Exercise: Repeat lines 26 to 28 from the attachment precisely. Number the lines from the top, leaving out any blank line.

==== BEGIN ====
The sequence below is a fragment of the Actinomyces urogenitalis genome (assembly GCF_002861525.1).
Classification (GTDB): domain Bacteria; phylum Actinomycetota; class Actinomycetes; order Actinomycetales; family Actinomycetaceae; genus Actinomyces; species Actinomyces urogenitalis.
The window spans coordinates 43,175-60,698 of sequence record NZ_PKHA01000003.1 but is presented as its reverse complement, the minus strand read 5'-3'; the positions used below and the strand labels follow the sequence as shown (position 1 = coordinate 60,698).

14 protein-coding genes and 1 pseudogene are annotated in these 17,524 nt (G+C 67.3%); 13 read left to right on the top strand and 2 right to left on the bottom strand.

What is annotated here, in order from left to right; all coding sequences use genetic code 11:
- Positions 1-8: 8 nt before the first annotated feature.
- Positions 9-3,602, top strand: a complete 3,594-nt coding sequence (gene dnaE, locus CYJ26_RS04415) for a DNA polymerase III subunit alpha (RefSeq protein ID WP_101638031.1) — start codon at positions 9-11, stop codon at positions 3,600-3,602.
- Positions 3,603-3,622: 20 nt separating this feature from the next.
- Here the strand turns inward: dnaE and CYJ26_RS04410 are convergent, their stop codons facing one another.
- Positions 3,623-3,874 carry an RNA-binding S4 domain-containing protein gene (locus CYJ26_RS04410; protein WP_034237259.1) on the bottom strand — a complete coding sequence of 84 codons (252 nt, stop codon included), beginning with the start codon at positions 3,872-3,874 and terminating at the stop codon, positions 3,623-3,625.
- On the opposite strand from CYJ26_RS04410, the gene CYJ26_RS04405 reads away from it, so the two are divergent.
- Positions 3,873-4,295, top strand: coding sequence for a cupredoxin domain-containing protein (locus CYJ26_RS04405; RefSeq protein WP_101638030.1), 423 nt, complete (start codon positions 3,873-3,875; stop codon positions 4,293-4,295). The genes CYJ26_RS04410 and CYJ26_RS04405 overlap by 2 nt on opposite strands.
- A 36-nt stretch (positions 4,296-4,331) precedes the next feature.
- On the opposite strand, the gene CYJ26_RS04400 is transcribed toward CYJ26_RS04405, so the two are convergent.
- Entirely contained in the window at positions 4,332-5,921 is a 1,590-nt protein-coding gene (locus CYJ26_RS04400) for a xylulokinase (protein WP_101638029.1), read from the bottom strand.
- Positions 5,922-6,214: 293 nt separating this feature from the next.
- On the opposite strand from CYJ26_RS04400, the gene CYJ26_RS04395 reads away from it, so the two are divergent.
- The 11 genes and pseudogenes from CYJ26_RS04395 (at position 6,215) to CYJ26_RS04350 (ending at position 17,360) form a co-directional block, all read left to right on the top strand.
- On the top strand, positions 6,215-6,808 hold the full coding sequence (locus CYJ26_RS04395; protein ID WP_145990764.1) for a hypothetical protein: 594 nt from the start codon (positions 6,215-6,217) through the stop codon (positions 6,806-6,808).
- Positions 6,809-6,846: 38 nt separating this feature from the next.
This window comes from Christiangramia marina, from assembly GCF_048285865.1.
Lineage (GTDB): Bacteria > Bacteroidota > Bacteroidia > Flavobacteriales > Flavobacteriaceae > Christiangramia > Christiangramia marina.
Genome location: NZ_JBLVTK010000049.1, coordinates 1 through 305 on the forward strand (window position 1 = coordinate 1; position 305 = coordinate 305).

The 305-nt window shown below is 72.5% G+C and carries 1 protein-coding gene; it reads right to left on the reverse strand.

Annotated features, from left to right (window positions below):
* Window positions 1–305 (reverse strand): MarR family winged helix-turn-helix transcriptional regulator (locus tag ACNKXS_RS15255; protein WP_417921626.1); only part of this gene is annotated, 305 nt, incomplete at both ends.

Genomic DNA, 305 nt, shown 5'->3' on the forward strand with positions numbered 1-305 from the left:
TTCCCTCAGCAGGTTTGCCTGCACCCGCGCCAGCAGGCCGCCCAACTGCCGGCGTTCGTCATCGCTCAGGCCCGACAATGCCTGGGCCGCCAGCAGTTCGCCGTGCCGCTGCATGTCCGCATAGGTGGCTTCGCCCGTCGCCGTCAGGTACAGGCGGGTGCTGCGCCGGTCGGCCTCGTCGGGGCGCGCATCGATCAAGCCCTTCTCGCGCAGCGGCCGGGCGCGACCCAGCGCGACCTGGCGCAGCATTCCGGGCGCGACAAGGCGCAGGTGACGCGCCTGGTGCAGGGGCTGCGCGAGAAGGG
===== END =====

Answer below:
* Window positions 1–305 (reverse strand): MarR family winged helix-turn-helix transcriptional regulator (locus tag ACNKXS_RS15255; protein WP_417921626.1); only part of this gene is annotated, 305 nt, incomplete at both ends.

Genomic DNA, 305 nt, shown 5'->3' on the forward strand with positions numbered 1-305 from the left:
TTCCCTCAGCAGGTTTGCCTGCACCCGCGCCAGCAGGCCGCCCAACTGCCGGCGTTCGTCATCGCTCAGGCCCGACAATGCCTGGGCCGCCAGCAGTTCGCCGTGCCGCTGCATGTCCGCATAGGTGGCTTCGCCCGTCGCCGTCAGGTACAGGCGGGTGCTGCGCCGGTCGGCCTCGTCGGGGCGCGCATCGATCAAGCCCTTCTCGCGCAGCGGCCGGGCGCGACCCAGCGCGACCTGGCGCAGCATTCCGGGCGCGACAAGGCGCAGGTGACGCGCCTGGTGCAGGGGCTGCGCGAGAAGGG